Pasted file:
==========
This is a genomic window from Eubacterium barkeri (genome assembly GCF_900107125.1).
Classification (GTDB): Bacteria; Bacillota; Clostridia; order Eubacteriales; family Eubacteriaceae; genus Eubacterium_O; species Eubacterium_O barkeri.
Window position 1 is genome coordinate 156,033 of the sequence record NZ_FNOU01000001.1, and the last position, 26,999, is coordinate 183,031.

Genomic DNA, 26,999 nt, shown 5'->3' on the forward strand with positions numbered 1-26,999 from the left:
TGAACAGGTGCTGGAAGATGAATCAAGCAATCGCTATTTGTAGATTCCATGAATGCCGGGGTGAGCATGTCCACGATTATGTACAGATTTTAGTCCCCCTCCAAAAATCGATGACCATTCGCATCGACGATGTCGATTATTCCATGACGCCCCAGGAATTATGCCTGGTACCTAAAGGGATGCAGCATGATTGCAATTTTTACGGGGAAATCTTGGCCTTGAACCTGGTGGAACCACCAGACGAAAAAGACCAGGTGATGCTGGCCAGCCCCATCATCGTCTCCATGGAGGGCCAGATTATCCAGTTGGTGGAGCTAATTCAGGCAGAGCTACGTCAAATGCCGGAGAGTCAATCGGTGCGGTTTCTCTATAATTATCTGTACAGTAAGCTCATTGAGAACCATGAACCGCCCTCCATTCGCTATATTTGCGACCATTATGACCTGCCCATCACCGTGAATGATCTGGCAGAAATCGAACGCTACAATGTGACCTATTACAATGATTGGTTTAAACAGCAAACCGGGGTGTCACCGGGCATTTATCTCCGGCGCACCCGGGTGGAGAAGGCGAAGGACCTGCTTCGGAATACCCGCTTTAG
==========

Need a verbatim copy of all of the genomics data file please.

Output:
This is a genomic window from Eubacterium barkeri (genome assembly GCF_900107125.1).
Classification (GTDB): Bacteria; Bacillota; Clostridia; order Eubacteriales; family Eubacteriaceae; genus Eubacterium_O; species Eubacterium_O barkeri.
Window position 1 is genome coordinate 156,033 of the sequence record NZ_FNOU01000001.1, and the last position, 26,999, is coordinate 183,031.

Genomic DNA, 26,999 nt, shown 5'->3' on the forward strand with positions numbered 1-26,999 from the left:
TGAACAGGTGCTGGAAGATGAATCAAGCAATCGCTATTTGTAGATTCCATGAATGCCGGGGTGAGCATGTCCACGATTATGTACAGATTTTAGTCCCCCTCCAAAAATCGATGACCATTCGCATCGACGATGTCGATTATTCCATGACGCCCCAGGAATTATGCCTGGTACCTAAAGGGATGCAGCATGATTGCAATTTTTACGGGGAAATCTTGGCCTTGAACCTGGTGGAACCACCAGACGAAAAAGACCAGGTGATGCTGGCCAGCCCCATCATCGTCTCCATGGAGGGCCAGATTATCCAGTTGGTGGAGCTAATTCAGGCAGAGCTACGTCAAATGCCGGAGAGTCAATCGGTGCGGTTTCTCTATAATTATCTGTACAGTAAGCTCATTGAGAACCATGAACCGCCCTCCATTCGCTATATTTGCGACCATTATGACCTGCCCATCACCGTGAATGATCTGGCAGAAATCGAACGCTACAATGTGACCTATTACAATGATTGGTTTAAACAGCAAACCGGGGTGTCACCGGGCATTTATCTCCGGCGCACCCGGGTGGAGAAGGCGAAGGACCTGCTTCGGAATACCCGCTTTAG